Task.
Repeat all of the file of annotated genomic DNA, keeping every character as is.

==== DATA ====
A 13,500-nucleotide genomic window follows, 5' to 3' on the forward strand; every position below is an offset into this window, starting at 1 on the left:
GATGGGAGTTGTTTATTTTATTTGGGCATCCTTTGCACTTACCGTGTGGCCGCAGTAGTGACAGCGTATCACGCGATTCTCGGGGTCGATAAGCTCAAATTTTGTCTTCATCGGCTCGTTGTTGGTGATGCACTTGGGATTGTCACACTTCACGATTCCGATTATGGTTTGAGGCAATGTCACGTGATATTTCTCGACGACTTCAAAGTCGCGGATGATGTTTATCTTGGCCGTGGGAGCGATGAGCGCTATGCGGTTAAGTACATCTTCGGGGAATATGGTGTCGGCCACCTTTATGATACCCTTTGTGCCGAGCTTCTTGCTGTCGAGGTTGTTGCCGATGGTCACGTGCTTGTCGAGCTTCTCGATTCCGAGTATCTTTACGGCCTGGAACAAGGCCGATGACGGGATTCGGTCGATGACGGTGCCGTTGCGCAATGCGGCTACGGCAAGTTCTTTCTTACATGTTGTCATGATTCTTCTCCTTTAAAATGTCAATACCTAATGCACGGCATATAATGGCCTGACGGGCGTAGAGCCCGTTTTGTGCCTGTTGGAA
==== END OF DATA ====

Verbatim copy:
A 13,500-nucleotide genomic window follows, 5' to 3' on the forward strand; every position below is an offset into this window, starting at 1 on the left:
GATGGGAGTTGTTTATTTTATTTGGGCATCCTTTGCACTTACCGTGTGGCCGCAGTAGTGACAGCGTATCACGCGATTCTCGGGGTCGATAAGCTCAAATTTTGTCTTCATCGGCTCGTTGTTGGTGATGCACTTGGGATTGTCACACTTCACGATTCCGATTATGGTTTGAGGCAATGTCACGTGATATTTCTCGACGACTTCAAAGTCGCGGATGATGTTTATCTTGGCCGTGGGAGCGATGAGCGCTATGCGGTTAAGTACATCTTCGGGGAATATGGTGTCGGCCACCTTTATGATACCCTTTGTGCCGAGCTTCTTGCTGTCGAGGTTGTTGCCGATGGTCACGTGCTTGTCGAGCTTCTCGATTCCGAGTATCTTTACGGCCTGGAACAAGGCCGATGACGGGATTCGGTCGATGACGGTGCCGTTGCGCAATGCGGCTACGGCAAGTTCTTTCTTACATGTTGTCATGATTCTTCTCCTTTAAAATGTCAATACCTAATGCACGGCATATAATGGCCTGACGGGCGTAGAGCCCGTTTTGTGCCTGTTGGAA